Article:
Twin primes are a pair of primes of the form (, ). The first few twin primes are for , 6, 12, 18, 30, 42, 60, 72, 102, 108, 138, 150, 180, 192, 198, 228, 240, 270, 282, ... (Sloane's A014574). Explicitly, these are (3, 5), (5, 7), (11, 13), (17, 19), (29, 31), (41, 43), ... (Sloane's A001359 and A006512).
The following table gives the first few for the twin primes (, ), cousin primes (, ), sexy primes (, ), etc.
Let be the number of twin primes
and such that . It is not known if
there are an infinite number of such primes (Wells 1986, p. 41; Shanks
1993), but it seems almost certain to be true (Hardy and Wright 1979,
p. 5). All twin primes except (3, 5) are of the form . J. R. Chen has shown
there exists an infinite number of primes such that has at most two factors (Le Lionnais
1983, p. 49). Bruns proved that there exists a computable integer
such that if , then
Wolf notes that the formula
Extending the search done by Brent in 1974 or 1975, Wolf has searched
for the analog of the Skewes number for twins, i.e., an such that changes sign.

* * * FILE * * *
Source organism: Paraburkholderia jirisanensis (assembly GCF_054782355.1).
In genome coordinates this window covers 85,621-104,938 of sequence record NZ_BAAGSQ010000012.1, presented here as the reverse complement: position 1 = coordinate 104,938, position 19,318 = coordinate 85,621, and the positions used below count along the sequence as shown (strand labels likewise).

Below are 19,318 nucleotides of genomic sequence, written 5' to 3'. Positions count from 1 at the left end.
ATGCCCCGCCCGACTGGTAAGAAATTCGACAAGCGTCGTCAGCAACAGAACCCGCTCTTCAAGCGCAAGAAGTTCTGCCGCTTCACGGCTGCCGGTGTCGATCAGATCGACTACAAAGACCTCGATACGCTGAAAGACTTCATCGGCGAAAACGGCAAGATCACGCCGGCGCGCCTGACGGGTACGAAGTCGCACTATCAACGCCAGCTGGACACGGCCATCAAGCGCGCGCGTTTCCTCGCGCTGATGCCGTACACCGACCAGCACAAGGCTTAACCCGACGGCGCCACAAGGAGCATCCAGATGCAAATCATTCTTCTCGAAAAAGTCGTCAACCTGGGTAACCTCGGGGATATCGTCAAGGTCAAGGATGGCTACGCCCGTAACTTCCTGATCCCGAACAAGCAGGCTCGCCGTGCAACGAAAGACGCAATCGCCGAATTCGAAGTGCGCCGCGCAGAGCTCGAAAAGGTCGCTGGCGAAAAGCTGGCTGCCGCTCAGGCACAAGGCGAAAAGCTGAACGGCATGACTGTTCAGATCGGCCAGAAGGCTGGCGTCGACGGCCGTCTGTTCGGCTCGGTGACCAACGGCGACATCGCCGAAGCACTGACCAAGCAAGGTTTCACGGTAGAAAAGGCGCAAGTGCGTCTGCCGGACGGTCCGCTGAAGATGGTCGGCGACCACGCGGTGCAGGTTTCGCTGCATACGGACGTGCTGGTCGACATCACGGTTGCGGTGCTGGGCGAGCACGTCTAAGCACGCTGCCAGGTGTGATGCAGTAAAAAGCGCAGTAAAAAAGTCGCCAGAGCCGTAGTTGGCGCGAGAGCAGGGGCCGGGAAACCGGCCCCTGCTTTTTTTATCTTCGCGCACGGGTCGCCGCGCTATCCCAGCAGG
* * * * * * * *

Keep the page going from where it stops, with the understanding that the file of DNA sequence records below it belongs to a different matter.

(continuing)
Wolf checked numbers up to and found more than 90,000 sign
changes. From this data, Wolf conjectured that the number of sign changes
for of is given
Some large twin primes are , , and . An up-to-date table of known
twin primes with 2000 or more digits follows.
The last of these is the largest known twin prime pair. In 1995, Nicely discovered a flaw in the Intel Pentium microprocessor by computing the reciprocals of 824,633,702,441 and 824,633,702,443, which should have been accurate to 19 decimal places but were incorrect from the tenth decimal place on (Cipra 1995, 1996; Nicely 1996).
If , the integers and form a pair of twin primes iff
The values of were found by Brent (1976) up to . T. Nicely calculated them up to in his calculation of Brun's constant. The following table gives the number less than increasing powers of 10 (Sloane's A007508; Nicely 1998, 1999). Using a distributed computation, Fry et al. obtained in 2000, although this value has not yet been made public. The following table gives for various values of , and extends a similar table with early references given by Ribenboim (1996, p. 263).
It is conjectured that every even number is a sum of a pair of twin primes except a finite number of exceptions whose first few terms are 2, 4, 94, 96, 98, 400, 402, 404, 514, 516, 518, ... (Sloane's A007534; Wells 1986, p. 132).